Dozens Spar in the Texas House over the Fate of the Alamo Cenotaph

After an emotional debate in which dozens of speakers spoke out on a bill that would prohibit the Cenotaph from being moved as part of the master plan for 're-imagining' Alamo Plaza, a Texas House committee essentially tabled the bill, News Radio 1200 WOAI reports.

State Rep Kyle Biedermann told the House Culture, Recreation, and Tourism Committee that he has amended his bill to prohibit the Cenotaph from being moved for two years, citing the emotional comments as evidence that more needs to be heard about the plan.

Biedermann quoted William Barret Travis' comments urging the Texas Constitutional Convention, then underway at Washington-on-the-Brazos, to continue its work, despite the dire condition of his troops who were surrounded by Mexican forces at the Alamo.

"Under the flag of independence, Texas independence, we are ready to peril our lives a hundred time a day," he read from Travis' letter. "And then it was 'Victory or Death'."

The plan is to move the Cenotaph about 50 yards to the south, in front of the Menger Hotel, so the Plaza itself can be reconfigured to how it appeared in 1836, which did not include the 1936 Pompeo Coppini art deco monument.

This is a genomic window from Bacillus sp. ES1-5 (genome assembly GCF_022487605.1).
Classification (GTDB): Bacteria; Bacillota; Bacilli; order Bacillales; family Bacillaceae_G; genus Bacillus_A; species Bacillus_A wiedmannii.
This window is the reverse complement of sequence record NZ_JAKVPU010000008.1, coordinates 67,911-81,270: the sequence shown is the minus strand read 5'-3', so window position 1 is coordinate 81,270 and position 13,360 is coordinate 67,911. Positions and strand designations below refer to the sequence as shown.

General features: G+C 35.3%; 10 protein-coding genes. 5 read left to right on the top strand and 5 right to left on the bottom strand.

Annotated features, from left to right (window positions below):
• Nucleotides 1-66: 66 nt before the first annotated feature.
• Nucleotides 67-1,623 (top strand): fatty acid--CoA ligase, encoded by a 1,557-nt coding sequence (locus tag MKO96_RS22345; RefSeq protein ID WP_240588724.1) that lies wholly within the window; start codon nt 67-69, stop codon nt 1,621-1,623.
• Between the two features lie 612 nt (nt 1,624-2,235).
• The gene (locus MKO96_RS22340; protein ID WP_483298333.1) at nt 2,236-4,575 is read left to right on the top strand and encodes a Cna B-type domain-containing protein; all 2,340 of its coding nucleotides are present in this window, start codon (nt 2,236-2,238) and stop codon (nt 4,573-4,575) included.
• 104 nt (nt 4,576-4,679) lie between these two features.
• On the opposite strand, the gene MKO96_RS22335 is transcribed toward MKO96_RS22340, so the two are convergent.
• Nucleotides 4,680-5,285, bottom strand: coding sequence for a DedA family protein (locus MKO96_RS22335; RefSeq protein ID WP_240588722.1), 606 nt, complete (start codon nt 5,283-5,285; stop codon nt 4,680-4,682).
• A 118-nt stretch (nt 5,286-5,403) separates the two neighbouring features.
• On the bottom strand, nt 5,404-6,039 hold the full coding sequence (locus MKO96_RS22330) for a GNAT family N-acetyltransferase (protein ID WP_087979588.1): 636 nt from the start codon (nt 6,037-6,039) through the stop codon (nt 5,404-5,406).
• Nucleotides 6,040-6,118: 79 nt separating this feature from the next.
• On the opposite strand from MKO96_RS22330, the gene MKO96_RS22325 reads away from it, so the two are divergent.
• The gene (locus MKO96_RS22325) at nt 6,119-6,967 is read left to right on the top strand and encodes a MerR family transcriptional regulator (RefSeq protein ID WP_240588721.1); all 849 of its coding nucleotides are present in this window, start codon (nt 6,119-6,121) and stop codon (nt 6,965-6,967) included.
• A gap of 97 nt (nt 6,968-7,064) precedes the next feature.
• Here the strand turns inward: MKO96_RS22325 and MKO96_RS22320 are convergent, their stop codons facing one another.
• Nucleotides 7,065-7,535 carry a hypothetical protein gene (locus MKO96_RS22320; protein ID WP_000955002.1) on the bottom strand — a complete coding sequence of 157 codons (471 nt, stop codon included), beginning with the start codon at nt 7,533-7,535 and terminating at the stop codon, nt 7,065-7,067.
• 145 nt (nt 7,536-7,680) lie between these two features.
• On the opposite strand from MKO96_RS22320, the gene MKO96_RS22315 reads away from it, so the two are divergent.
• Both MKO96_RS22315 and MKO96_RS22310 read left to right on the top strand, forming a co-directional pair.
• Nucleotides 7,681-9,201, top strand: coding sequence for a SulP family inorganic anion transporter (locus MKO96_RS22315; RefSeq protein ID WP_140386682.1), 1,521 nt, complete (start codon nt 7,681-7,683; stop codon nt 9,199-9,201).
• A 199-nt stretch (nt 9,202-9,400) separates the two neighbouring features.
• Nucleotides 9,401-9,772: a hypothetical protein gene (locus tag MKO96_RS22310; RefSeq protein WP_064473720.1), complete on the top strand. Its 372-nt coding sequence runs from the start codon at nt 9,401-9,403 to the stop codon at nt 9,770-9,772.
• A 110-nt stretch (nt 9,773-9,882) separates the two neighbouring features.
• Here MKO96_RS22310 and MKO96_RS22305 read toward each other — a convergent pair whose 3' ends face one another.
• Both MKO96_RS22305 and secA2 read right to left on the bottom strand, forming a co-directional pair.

But speakers like Randy Beale, who is with the heritage group 'This is Texas Freedom Force' said the Cenotaph, which is actually called 'Spirit of Sacrifice' should remain in the spot where the heaviest fighting of the battle took place.

"They fought and they defended Texas and the Republic of Texas and they died on that spot," he said. "And the Cenotpah needs to remain on that spot."

This is Texas Freedom Force president Brandon Burkhardt agreed.

"This monument means everything to Texans, this monument is who we are, our rally cry and our identity as native Texans."

Several people who said they are descendants of those who died at the Alamo say the Cenotaph is the only monument their ancestors have, and the only place they can go to mourn their death.

Others quoted Coppini as warning back in the forties that the Cenotaph would not survive a move, saying it is too deeply embedded in Alamo Plaza. Some pointed out that Gettysburg, which is a historic site which Alamo Plaza is frequently compared to, is littered with post-battle era monuments celebrating the exploits of regiments and commanders.

But there were also several speakers who said moving the Cenotaph a few hundred feet wouldn't damage the memory of the defenders, and moving it to a new location would help explain to a new generation of tourists exactly how the defenders died, and would help explain the battle in better detail.

By 'leaving the bill on the table,' at this time late in the session, that makes it highly unlikely that it will be approved.

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